A master’s in clinical psychology generally takes between two and three years to complete. To be accepted, you will have to have a high GPA at undergraduate level, as well as presenting letters of recommendation and a variety of other requirements. To complete the degree, you will have to pass a comprehensive examination.
Complete a Doctorate Degree
At the doctorate degree level, you can choose between the Ph.D., which is a research degree, and the Psy.D., which is a clinical degree. As such, you need to already have a good idea of what you want to do once you graduate. It is incredibly hard to be accepted into these programs. In fact, on average, only 3% of applicants are matriculated into the programs. This is why it is so important to set yourself apart as an extraordinary student at bachelor’s and master’s level.
The Ph.D. (Doctor of Philosophy) in clinical psychology usually takes four to five years to complete. To graduate, you will have to complete an internship, which is generally at least one year in length. You will also have to complete a dissertation and defend it, as well as pass a range of examinations.
The Psy.D. (Doctor of Psychology) also takes between four and five years to complete. You will be required to complete a dissertation to graduate, as well as pass examinations and complete fieldwork.
Besides having to complete a dissertation and coursework, both the Ph.D. and Psy.D. will require you to work as an intern for around two years. This will enable you to fine tune your clinical skills while being supervised by a more experienced, licensed clinical psychologist. It is vital that your program is accredited by the American Psychological Association (APA).
Complete Clinical Training
If you want to work as a clinical psychologist, you have to become licensed. Each state sets its own licensing requirements. However, they all need you to complete clinical training in your personal jurisdiction. Your state board of psychology will have the exact requirements listed. It is also at this point that you should consider whether you want to specialize in a certain area of clinical psychology, such as gerontology or child, because you may need to complete further clinical training.
Each state has set its own licensure requirements. However, most of them will require you to:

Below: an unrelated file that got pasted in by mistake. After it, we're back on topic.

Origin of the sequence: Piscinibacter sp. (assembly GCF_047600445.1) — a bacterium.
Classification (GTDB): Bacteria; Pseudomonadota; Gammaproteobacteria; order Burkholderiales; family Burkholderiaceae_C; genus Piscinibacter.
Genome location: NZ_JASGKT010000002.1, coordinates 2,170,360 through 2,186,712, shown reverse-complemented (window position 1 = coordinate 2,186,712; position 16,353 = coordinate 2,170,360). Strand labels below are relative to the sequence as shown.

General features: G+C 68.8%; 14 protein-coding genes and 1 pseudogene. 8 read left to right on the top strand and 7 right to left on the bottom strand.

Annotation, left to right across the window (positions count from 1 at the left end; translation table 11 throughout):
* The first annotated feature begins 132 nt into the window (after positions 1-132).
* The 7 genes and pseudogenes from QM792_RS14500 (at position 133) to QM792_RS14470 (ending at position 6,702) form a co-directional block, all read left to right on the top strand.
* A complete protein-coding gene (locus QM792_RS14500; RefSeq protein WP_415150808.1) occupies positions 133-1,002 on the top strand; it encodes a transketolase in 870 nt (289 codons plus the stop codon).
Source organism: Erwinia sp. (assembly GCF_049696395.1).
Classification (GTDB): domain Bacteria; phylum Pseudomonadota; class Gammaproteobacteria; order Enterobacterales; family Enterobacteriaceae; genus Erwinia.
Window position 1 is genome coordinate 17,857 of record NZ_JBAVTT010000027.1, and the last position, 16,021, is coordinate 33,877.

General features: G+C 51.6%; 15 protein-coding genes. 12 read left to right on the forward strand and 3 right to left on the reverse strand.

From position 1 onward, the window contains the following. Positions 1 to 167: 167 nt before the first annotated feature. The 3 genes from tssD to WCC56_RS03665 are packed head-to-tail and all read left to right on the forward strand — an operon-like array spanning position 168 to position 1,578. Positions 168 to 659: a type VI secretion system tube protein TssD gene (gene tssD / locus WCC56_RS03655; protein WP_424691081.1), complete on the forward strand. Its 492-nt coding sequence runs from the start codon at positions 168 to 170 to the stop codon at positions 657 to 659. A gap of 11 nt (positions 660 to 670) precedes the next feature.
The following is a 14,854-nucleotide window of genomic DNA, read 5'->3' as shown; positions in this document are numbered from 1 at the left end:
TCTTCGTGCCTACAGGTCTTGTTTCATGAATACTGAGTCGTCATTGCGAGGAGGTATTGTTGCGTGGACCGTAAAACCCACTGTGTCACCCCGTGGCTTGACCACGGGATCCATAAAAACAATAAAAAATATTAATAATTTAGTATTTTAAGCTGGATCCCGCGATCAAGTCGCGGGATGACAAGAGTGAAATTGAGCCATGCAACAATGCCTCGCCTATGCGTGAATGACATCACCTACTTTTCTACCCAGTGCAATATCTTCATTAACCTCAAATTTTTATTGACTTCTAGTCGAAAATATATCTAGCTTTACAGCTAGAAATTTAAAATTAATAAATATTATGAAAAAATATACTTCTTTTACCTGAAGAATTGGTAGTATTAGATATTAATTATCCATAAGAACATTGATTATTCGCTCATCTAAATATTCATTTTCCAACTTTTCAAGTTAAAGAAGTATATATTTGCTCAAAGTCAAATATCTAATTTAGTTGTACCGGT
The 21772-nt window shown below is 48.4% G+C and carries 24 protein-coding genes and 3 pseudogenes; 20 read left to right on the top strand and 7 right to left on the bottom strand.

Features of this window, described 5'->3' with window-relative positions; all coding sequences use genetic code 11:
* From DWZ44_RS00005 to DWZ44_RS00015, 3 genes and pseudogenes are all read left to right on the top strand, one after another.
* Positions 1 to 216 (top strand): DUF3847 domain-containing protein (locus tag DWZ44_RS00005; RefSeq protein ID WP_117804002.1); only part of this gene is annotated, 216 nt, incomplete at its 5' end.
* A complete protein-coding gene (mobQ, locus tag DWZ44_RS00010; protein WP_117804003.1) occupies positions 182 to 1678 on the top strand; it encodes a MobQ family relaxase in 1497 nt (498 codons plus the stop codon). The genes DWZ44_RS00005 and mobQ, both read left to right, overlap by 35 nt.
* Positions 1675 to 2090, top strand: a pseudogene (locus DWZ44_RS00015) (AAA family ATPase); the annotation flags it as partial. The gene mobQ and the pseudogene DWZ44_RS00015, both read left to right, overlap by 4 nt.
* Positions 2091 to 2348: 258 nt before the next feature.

- Have graduated from an APA-accredited Psy.D. or Ph.D. program
- Have completed a certain number of supervised clinical work experience
- Have passed certain examinations
Usually, the number of hours of supervised clinical experience is between 2,000 and 3,000, which equates to approximately two years. However, there are certain states in which supervised experience is not a requirement. What is a national requirement, however, is that you pass the Association of State and Provincial Psychology Board’s Examination for Professional Practice in Psychology.
Maintain Your License
Once you have obtained your license, you can call yourself a clinical psychologist and start practicing as such. However, you also have to maintain this license. The exact requirements are mandated by your state board of psychology, although all state boards have a requirement for continuous education credits. Exactly how many credits are required will vary so do look into this. You can find a list of approved continuous education courses through the APA.
Upon receiving a license, the most important thing a clinical psychologist must do is maintain that license. Also mandated at the state level, continuing education is a vital component of a clinical psychologist’s career. Hours required vary by state, so CPs will need to keep track of requirements in their jurisdiction once licensed. The APA provides a list of approved courses.
Salary and Career Opportunities for Clinical Psychology
As you can see, becoming a clinical psychologist requires a significant investment of time, and therefore also of money. So much so, in fact, that some people are reluctant to start on this path. Salary is only one benefit of being a clinical psychologist, but one that does demonstrate that the lengthy journey is worth it, and that you will see a significant return on investment.
According to the U.S. Bureau of Labor Statistics (BLS), clinical psychologists can expect to earn around $70,850 per year. The bottom 10% earn $40,920 or less, and the top 10% earn $116,960 or more per year. The more experience and certification you have, the more you are likely to earn. Additionally, there are very significant differences in salary depending on where in the country you work.